It wouldn’t be completely accurate to say that North Korea was ever out of the international kidnapping business, but last week Yonhap and The Daily NK reported that North Korean agents in Paris had attempted, unsuccessfully, to kidnap the son of an aide to royal uncle Jang Song Thaek, who was purged last December, and to bundle him onto a flight to Pyongyang. The AP later corroborated the report through unnamed French sources and published it.
A North Korean student with family ties to the regime in his country escaped a kidnapping bid in Paris, where he was studying, and is now in hiding, a French source with knowledge of the case said Saturday.
The architecture student, identified only as Han, avoided the kidnapping attempt at a Paris airport where he was to be put on a plane for Pyongyang, North Korea’s capital, said the source, who spoke on condition of anonymity because the person was not authorized to speak publicly on the sensitive matter.
The failed bid to capture Han occurred in the first week of November, and he has been in hiding since then, the source said. It wasn’t immediately clear if French authorities had played a role in the escape, how many kidnappers were involved, or where they are now. [AP]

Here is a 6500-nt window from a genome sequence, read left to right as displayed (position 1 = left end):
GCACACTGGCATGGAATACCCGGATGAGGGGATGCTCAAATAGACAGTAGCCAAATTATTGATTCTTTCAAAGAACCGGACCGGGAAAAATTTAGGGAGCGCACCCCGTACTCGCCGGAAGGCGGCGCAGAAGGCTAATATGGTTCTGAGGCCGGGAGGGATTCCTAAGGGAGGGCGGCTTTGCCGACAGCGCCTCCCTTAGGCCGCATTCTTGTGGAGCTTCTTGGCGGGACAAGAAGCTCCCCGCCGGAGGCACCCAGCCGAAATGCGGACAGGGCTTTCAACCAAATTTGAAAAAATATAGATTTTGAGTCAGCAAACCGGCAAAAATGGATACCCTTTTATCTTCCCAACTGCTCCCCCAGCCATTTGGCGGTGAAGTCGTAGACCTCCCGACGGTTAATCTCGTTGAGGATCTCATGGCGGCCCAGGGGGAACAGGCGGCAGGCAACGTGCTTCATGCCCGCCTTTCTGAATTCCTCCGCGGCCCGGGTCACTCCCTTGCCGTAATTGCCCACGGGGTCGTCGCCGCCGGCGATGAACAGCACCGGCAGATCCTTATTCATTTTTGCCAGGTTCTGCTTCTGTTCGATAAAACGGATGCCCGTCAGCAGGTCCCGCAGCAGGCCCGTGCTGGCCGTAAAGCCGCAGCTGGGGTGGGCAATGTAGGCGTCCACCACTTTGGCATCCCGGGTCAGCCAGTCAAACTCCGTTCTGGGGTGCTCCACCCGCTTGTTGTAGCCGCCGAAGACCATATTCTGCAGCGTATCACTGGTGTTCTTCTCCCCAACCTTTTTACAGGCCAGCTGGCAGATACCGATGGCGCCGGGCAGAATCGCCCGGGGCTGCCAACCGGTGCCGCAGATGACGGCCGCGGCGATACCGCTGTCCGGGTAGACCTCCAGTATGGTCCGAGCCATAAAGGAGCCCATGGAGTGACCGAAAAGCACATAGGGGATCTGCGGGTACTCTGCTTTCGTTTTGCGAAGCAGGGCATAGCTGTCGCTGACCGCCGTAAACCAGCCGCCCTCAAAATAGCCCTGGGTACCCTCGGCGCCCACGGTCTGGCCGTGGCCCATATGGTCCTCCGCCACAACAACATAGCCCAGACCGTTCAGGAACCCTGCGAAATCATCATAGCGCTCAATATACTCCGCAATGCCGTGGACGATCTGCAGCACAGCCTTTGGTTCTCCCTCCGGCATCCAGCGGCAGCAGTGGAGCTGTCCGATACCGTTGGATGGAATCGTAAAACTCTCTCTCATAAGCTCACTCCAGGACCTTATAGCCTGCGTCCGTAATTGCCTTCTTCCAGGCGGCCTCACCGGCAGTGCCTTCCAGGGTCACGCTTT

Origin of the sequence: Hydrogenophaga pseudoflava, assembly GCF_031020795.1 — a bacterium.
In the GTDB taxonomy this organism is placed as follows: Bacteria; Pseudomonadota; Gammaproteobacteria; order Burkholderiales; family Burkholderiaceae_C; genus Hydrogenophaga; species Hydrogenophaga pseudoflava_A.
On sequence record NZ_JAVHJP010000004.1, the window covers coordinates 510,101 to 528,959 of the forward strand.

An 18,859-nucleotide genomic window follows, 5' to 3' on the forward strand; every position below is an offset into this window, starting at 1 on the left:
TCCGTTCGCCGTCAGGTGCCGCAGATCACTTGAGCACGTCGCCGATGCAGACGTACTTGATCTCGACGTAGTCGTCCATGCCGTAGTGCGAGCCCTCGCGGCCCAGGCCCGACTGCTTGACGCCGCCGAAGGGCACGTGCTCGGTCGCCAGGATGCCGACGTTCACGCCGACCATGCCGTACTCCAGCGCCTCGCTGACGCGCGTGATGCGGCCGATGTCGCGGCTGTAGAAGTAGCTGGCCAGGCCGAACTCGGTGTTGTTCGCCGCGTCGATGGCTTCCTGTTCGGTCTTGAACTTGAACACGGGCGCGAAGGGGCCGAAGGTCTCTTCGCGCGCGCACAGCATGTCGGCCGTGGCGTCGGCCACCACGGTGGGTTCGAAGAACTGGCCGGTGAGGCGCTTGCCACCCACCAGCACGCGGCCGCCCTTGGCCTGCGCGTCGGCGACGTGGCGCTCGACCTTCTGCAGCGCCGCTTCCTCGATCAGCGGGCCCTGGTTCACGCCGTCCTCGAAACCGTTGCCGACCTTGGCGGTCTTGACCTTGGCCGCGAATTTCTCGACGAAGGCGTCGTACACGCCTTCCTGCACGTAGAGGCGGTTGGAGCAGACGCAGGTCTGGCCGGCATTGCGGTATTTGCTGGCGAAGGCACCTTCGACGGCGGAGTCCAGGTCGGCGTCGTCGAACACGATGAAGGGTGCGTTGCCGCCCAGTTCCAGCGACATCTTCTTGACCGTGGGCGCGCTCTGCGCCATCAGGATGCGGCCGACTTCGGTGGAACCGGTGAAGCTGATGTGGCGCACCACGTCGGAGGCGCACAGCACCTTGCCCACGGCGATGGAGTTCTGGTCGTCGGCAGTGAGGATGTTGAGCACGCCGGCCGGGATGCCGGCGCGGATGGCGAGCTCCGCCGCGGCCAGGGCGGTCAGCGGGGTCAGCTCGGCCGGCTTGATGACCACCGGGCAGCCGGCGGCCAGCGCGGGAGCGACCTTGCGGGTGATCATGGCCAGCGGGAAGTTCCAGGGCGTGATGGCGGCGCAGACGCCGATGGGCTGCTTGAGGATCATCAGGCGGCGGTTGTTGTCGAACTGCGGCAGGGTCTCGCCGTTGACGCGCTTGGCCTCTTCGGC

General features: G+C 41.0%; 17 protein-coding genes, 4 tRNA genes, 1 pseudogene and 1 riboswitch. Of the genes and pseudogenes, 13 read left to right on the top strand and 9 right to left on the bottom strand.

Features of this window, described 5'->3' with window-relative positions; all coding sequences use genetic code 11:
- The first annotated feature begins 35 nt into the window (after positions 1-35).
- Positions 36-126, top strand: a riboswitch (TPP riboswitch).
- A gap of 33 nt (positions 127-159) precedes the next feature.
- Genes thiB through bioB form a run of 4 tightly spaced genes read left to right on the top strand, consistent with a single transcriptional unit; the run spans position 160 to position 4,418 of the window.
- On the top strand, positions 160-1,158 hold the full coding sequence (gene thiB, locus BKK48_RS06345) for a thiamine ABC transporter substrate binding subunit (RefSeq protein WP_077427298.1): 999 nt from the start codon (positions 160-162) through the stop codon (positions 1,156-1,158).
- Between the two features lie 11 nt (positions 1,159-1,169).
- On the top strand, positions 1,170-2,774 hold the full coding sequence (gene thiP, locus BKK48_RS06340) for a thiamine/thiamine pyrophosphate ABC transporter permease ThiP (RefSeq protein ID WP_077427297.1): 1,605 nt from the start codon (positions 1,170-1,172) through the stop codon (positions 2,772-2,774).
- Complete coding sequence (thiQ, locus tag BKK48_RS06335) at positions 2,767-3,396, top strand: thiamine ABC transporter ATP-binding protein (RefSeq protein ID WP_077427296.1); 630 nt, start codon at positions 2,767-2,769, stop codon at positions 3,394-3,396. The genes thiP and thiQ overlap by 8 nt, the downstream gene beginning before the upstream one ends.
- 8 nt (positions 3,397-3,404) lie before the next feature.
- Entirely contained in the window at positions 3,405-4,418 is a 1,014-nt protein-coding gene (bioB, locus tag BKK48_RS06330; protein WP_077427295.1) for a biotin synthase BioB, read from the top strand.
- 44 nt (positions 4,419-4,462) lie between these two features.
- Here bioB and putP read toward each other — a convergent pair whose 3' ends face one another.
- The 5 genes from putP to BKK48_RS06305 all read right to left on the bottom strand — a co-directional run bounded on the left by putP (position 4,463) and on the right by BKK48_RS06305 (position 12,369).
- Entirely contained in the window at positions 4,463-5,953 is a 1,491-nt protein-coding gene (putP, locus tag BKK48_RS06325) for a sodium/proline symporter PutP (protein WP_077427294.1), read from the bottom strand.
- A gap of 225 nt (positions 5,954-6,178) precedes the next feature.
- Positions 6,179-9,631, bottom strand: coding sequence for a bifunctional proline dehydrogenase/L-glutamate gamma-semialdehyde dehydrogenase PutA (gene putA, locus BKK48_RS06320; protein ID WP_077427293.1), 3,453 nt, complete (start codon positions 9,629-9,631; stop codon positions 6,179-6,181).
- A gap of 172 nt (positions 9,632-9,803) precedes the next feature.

The Independent provides an even more detailed account here, which says that the student, identified only as Han, escaped at Charles De Gaulle airport.
The report comes just in time for the U.N. Security Council to consider a General Assembly recommendation to sanction and indict North Korean officials for crimes against humanity, including international kidnapping. The incident is expected to create diplomatic tension between North Korea and France, which
has does not have full diplomatic relations with Pyongyang. France is a member of the P-5 on the U.N. Security Council, which is further proof, if any is needed, that North Korea isn’t very good at this whole “diplomacy” thing. It’s just less bad at it than we are.
The report is a strong indication that Kim Jong Un’s purge of those associated with Jang is casting a wide net, and it isn’t over.
Whether you use the definition of international terrorism in the Foreign Assistance Act or the better written one in the Criminal Code, this attempt would clearly fit the definition. President Bush removed North Korea from the list of state sponsors of terrorism on October 11, 2008. The Obama Administration’s official view is that North Korea is “not known to have sponsored any terrorist acts since the bombing of a Korean Airlines flight in 1987.” Discuss among yourselves.
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Update: This post was edited after publication.
Writing at The Diplomat, Potter takes on the futile task to navigating between pro-engagement extremists like Mike Bassett, Felix Abt, and someone named Joe Terwillager, on one hand, and anti-engagement extremists like me, on the other. Potter proposes this third way: